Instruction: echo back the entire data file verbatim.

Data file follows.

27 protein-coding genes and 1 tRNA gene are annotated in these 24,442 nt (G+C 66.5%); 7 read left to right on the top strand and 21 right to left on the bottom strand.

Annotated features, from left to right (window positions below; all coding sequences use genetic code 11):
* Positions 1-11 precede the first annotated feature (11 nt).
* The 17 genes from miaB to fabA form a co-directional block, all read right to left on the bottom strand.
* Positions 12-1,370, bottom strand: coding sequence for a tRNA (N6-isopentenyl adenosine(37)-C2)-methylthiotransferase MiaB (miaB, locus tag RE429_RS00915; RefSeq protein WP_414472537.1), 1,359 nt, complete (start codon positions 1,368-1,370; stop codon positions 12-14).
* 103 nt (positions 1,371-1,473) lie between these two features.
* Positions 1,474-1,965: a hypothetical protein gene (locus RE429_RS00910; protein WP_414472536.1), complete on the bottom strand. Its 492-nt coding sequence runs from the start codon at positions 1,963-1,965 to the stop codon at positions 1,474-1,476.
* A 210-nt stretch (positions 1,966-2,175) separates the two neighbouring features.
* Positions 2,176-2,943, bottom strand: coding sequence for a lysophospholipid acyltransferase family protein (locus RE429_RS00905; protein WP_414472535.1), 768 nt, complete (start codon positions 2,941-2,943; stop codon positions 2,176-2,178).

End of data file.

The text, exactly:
27 protein-coding genes and 1 tRNA gene are annotated in these 24,442 nt (G+C 66.5%); 7 read left to right on the top strand and 21 right to left on the bottom strand.

Annotated features, from left to right (window positions below; all coding sequences use genetic code 11):
* Positions 1-11 precede the first annotated feature (11 nt).
* The 17 genes from miaB to fabA form a co-directional block, all read right to left on the bottom strand.
* Positions 12-1,370, bottom strand: coding sequence for a tRNA (N6-isopentenyl adenosine(37)-C2)-methylthiotransferase MiaB (miaB, locus tag RE429_RS00915; RefSeq protein WP_414472537.1), 1,359 nt, complete (start codon positions 1,368-1,370; stop codon positions 12-14).
* 103 nt (positions 1,371-1,473) lie between these two features.
* Positions 1,474-1,965: a hypothetical protein gene (locus RE429_RS00910; protein WP_414472536.1), complete on the bottom strand. Its 492-nt coding sequence runs from the start codon at positions 1,963-1,965 to the stop codon at positions 1,474-1,476.
* A 210-nt stretch (positions 1,966-2,175) separates the two neighbouring features.
* Positions 2,176-2,943, bottom strand: coding sequence for a lysophospholipid acyltransferase family protein (locus RE429_RS00905; protein WP_414472535.1), 768 nt, complete (start codon positions 2,941-2,943; stop codon positions 2,176-2,178).